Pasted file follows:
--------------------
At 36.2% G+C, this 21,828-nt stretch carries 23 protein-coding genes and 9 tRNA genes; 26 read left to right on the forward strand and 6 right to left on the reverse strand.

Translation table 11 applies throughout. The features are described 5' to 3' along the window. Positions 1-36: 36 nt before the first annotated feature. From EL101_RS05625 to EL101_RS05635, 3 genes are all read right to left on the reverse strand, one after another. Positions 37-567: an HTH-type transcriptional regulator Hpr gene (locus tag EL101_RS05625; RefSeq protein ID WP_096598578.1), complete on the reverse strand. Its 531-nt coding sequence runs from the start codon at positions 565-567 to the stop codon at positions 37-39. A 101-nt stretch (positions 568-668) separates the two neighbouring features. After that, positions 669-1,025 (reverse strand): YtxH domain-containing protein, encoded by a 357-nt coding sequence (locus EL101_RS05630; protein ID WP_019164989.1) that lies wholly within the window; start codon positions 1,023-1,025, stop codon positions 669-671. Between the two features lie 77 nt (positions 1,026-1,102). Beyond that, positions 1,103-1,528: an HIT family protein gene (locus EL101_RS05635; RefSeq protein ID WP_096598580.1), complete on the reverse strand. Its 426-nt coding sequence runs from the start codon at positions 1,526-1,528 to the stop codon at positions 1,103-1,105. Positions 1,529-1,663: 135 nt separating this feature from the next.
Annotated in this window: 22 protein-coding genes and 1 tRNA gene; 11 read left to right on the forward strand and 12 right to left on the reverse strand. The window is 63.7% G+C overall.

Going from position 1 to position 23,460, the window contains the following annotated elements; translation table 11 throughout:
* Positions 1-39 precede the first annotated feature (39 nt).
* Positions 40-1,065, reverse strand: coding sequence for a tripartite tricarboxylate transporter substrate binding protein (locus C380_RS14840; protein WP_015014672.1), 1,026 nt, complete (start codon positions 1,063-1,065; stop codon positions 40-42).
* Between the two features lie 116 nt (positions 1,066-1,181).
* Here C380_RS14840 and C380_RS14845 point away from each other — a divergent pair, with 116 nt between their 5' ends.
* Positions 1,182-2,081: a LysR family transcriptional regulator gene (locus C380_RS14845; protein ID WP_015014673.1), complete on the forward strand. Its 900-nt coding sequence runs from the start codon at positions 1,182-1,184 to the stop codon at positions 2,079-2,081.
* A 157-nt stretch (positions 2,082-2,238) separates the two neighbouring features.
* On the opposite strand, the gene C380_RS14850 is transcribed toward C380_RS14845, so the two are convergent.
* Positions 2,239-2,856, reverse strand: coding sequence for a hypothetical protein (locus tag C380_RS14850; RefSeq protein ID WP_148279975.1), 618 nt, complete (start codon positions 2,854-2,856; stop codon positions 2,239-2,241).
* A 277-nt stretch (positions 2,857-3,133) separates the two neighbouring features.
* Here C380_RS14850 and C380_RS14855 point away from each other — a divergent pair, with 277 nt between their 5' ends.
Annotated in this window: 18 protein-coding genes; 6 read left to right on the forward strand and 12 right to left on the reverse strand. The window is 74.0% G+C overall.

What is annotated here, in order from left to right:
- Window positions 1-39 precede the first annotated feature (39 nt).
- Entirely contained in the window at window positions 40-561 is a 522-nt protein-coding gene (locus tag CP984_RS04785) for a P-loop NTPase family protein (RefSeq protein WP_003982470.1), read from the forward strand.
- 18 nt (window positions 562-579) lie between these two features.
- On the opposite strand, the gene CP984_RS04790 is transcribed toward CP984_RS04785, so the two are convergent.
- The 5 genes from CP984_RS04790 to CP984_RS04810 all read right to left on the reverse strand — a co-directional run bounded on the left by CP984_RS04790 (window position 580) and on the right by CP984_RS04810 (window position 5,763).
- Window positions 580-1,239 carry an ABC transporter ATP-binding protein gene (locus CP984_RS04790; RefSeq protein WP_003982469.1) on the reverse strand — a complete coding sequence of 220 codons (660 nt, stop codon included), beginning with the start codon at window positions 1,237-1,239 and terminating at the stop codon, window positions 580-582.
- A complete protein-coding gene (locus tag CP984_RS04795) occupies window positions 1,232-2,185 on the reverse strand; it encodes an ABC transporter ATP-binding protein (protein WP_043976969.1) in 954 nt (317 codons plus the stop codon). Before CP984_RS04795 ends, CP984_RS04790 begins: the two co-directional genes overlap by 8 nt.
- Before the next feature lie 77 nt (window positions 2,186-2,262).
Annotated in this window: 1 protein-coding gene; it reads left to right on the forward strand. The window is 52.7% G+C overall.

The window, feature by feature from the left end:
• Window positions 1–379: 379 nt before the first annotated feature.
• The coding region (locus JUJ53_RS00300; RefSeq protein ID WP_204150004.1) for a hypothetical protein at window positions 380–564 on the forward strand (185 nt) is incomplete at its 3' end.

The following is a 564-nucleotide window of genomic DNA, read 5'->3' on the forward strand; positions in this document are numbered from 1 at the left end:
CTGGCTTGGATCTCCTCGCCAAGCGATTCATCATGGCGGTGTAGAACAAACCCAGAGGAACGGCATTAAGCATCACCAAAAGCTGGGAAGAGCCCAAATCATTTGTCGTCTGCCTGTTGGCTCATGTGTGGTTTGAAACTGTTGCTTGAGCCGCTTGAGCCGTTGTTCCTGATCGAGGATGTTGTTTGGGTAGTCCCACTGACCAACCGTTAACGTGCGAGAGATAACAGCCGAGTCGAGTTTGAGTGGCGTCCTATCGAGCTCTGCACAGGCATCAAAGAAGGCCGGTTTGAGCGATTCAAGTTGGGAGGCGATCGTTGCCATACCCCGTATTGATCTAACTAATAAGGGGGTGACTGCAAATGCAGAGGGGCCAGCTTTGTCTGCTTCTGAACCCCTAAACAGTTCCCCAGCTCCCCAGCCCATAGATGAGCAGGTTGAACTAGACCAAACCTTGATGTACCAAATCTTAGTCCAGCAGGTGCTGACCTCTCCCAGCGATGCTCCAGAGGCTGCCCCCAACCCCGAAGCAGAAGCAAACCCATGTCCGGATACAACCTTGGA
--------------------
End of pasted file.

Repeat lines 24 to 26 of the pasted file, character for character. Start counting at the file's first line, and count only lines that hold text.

- Before the next feature lie 77 nt (window positions 2,186-2,262).
Annotated in this window: 1 protein-coding gene; it reads left to right on the forward strand. The window is 52.7% G+C overall.

The window, feature by feature from the left end: